The CTQ web page has an about us feature but when we clicked on it, only Sill’s profile appeared on the screen. No other employees of the firm are identified anywhere on the web page. http://www.ctqconsultinggroup.net/index.php?option=com_content&view=article&id=2&Itemid=5

CTQ and Sill specialize in something called Lean Six Sigma, which Sill says is an abbreviated form of Six Sigma that draws upon her Six Sigma training and hands-on experience “to identify and implement results-driven solutions for your business.”

Six Sigma is a set of techniques for process improvement that was developed by Motorola in 1986 and General Electric adopted the program for its business strategy in 1995.

The program attempts to improve the quality of process outputs by identifying and removing causes of defects by employing a set of quality management methods and creates a special infrastructure of employees within an organization (“Champions,” Black Belts,” “Green Belts and “Yellow Belts”) who are experts in infrastructure methods.

Lean_Six_Sigma_Structure_Pyramid.svg[1]

The name Six Sigma originated from terminology tied to manufacturing, especially terms associated with statistical modeling of manufacturing processes.

Sigma indicates its yield or percentage of defect-free products it creates while a six sigma process is one in which 99.00066 percent of the manufactured products are statistically expected to be defect-free (3.4 defective parts per million).

According to Wikipedia.org, Six Sigma doctrine asserts:

  • Continuous efforts to achieve stable and predictable process results are of vital importance to business success.
  • Manufacturing and business processes have characteristics that can be measured, analyzed, controlled and improved.
  • Achieving sustained quality improvement requires commitment from the entire organization, particularly from top-level management.

Features that set Six Sigma apart from previous quality improvement initiatives include:

  • A clear focus on achieving measurable and quantifiable financial returns from any Six Sigma project.
  • An increased emphasis on strong and passionate management leadership and support.
  • A clear commitment to making decisions on the basis of verifiable data and statistical methods, rather than assumptions and guesswork.

Just how all this applies to the Department of Public Safety and how it justified an expenditure of $450,000 remains unclear.

Asked why Sill was placed on the state payroll as an unclassified employee instead of being retained as a contractor, DPS explained that the department “utilized a Civil Service hiring option to employ Ms. Sill as a WAE (when actually employed) due to the length of proposed projects underway or planned. This allowed her to perform projects across various state agencies as a state employee.”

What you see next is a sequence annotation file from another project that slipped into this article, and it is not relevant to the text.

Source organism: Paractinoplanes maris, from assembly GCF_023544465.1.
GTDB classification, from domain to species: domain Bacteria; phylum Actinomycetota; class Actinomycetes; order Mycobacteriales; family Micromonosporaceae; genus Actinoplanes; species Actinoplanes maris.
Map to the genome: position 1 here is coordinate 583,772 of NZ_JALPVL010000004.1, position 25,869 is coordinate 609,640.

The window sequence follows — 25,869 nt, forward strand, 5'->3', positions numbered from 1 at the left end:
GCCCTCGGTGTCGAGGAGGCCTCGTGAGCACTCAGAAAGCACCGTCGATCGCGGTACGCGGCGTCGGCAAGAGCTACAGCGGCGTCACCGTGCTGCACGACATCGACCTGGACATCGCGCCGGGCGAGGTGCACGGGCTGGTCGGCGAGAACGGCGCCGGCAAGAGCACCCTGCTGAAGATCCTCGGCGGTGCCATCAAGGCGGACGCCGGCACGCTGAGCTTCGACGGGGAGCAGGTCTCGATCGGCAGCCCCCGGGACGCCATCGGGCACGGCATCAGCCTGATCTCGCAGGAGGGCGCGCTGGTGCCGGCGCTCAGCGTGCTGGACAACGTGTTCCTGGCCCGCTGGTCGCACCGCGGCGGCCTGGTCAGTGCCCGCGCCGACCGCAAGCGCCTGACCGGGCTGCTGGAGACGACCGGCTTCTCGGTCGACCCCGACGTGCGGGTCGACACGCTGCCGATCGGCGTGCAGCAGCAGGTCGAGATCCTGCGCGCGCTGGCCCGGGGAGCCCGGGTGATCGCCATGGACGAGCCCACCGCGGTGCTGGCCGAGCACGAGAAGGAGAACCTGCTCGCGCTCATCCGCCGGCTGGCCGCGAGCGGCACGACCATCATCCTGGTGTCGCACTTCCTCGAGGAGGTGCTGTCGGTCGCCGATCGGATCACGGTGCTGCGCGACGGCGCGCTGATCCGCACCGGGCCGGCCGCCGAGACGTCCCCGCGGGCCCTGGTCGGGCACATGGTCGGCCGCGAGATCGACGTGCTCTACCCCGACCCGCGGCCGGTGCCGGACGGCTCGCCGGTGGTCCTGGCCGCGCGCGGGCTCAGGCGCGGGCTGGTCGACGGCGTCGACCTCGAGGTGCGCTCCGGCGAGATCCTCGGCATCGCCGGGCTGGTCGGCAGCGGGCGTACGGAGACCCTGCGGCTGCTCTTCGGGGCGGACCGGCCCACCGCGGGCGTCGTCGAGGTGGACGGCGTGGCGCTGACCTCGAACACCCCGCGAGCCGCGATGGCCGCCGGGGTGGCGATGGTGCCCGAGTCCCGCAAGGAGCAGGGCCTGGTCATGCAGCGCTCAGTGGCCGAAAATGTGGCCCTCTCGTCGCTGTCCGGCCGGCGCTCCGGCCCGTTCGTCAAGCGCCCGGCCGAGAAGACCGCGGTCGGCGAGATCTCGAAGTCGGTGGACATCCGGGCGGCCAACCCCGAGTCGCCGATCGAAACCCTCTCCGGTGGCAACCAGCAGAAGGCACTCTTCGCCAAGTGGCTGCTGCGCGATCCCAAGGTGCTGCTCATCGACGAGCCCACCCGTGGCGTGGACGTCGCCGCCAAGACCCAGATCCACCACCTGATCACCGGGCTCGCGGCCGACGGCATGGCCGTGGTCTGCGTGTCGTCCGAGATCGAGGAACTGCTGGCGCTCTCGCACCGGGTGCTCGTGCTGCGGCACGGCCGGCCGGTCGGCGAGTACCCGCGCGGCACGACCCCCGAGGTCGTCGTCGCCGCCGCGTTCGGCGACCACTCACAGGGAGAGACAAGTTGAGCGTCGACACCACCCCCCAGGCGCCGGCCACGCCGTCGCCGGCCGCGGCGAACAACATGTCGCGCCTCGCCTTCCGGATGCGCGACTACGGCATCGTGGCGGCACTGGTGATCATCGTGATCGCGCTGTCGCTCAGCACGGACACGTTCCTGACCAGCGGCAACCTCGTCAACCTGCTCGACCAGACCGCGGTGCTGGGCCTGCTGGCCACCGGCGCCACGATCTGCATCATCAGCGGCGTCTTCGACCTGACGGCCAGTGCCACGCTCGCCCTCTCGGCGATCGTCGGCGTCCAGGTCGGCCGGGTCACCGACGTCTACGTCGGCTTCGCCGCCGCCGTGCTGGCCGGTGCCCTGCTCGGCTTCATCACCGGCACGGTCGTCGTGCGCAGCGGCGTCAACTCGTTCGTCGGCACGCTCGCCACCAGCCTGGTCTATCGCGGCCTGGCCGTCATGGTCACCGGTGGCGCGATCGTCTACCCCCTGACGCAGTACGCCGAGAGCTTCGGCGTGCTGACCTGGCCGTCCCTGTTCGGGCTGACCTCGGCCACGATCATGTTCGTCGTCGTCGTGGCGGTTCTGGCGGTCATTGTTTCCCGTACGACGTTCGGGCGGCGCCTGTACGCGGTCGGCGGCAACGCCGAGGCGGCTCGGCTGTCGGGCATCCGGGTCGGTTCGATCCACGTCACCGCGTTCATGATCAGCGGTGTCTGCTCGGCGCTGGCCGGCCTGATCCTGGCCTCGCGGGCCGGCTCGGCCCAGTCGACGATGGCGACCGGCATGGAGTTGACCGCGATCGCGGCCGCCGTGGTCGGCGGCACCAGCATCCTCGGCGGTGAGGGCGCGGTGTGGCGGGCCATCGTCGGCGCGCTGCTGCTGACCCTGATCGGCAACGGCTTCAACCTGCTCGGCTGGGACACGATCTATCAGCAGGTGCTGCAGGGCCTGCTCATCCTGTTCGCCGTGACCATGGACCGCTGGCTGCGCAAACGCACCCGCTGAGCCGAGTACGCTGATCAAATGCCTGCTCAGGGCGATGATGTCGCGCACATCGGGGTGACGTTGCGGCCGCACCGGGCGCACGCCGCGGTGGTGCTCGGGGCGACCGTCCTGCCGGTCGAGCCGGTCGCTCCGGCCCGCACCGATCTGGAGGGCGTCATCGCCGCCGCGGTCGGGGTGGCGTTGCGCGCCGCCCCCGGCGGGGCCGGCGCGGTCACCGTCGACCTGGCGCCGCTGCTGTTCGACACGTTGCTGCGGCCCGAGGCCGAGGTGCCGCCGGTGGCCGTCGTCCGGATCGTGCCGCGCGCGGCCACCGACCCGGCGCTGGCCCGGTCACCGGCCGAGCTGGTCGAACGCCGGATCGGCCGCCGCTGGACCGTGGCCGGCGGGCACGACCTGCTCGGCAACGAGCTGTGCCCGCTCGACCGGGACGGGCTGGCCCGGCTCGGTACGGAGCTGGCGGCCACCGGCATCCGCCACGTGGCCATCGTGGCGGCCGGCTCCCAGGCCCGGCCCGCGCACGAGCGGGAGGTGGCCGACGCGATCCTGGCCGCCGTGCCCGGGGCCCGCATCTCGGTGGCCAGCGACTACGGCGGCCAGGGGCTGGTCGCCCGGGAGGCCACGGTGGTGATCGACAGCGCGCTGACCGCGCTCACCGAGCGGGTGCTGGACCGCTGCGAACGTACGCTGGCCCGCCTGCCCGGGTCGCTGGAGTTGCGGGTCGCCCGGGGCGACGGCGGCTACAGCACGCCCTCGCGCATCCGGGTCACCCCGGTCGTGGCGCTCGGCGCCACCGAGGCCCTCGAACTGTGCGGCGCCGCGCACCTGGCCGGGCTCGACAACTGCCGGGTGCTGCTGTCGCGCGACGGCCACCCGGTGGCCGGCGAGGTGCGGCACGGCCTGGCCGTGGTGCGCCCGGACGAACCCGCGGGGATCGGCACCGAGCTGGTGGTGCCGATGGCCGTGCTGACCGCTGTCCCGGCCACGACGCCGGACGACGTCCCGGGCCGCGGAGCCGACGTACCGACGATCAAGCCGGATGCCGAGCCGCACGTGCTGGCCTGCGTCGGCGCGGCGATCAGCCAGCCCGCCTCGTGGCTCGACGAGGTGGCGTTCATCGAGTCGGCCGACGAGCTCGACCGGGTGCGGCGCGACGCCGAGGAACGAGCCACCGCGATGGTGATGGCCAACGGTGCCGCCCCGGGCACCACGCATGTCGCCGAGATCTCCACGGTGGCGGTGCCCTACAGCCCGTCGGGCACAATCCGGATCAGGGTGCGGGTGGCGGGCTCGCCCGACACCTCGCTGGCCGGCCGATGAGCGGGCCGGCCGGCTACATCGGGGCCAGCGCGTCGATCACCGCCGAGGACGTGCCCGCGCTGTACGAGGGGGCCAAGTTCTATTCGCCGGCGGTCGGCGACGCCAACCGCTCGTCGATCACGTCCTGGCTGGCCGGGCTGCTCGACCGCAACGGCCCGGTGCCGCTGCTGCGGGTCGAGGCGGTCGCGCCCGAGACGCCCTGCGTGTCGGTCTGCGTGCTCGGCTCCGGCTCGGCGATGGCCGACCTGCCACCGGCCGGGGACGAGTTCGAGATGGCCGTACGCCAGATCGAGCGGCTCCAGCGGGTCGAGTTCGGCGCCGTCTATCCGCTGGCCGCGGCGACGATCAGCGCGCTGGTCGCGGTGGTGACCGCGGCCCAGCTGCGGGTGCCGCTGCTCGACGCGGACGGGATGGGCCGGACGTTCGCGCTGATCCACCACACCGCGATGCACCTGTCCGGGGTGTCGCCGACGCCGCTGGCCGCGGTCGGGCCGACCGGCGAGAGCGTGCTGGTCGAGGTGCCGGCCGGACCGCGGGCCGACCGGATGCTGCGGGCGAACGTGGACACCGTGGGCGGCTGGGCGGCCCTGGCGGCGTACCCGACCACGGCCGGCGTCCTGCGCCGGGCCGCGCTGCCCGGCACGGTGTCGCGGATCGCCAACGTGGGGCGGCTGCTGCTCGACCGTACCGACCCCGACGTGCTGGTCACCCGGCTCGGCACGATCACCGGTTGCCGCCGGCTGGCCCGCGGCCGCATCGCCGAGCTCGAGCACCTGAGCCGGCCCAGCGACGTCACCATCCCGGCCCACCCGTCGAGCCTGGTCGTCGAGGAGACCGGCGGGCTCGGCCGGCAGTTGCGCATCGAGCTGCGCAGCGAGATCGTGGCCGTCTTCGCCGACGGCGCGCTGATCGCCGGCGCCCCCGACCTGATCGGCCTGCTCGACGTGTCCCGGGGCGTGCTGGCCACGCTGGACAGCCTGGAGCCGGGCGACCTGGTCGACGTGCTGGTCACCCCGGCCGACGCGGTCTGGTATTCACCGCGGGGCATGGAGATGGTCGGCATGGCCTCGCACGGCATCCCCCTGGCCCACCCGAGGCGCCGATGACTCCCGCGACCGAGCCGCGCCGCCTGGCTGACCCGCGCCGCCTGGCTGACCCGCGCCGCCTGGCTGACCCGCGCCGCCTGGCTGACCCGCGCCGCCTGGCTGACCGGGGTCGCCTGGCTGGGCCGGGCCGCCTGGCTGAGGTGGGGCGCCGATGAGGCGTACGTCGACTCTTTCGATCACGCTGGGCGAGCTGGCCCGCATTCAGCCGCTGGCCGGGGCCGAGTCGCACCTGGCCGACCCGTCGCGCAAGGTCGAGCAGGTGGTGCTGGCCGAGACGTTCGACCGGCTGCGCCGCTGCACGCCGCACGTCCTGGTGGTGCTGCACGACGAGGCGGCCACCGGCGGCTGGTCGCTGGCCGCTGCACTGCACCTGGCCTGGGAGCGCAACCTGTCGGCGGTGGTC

One explanation might be the $50,000 plateau for contracts. Any contract of $50,000 or more must be approved by the Office of Contractual Review.

A better reason could be that contracts are easier for prying eyes to spot and more susceptible to prompting questions from nosy reporters than an otherwise low key state hire.

But if the results of “streamlining operations of OMV” can be used as a barometer, the efforts of CTQ and Sill are less than auspicious. One need only make a trip to one of the local DMV offices gutted by Gov. Bobby Jindal’s employee layoffs to witness the interminable delays brought on by his privatization obsession. And while you’re waiting, don’t take it out on the overworked, stressed-out employees. Just remember to thank Jindal—and Lean Six Sigma.

And bring a good book to read while you wait.

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It’s the story that won’t die, no matter how the Runaway Governor (apologies to Julia Roberts) would like it to.

While Gov. Bobby Jindal may go running off to Iowa or New Hampshire or Washington, D.C., or wherever his latest odyssey takes him in his futile attempt at resuscitation of his moribund presidential aspirations while ducking his responsibilities at home, folks like political curmudgeon C.B. Forgotston and State Treasurer John Kennedy just won’t go away.

Instead, Kennedy is staying home and demanding answers to the nagging problem of the Edmonson Amendment that Jindal so obligingly signed into law as Act 859, giving State Police Superintendent Mike Edmonson that $55,000 bump in retirement income.

Act 859, which began as a bland, nondescript bill by Sen. Jean-Paul Morrell (D-New Orleans) that addressed procedures in cases where law enforcement officers are under investigation, quietly turned into a retirement bonanza for Edmonson.

That happened when State Sen. Neil Riser (R-Columbia) inserted language into a Conference Committee amendment to the bill that allows Edmonson and one other state trooper in Houma to revoke their decisions of several years ago to enter into the Deferred Retirement Option Plan (DROP) which gave them higher take home pay but froze their retirements at their pay level at the time of their decision.

In Edmonson’s case, his payment was frozen at 100 percent of his $79,000 a year captain’s pay but Act 859 allows him a do-over and to act as though all that never happened so that he can retire at 100 percent of his $134,000 per year colonel’s pay instead.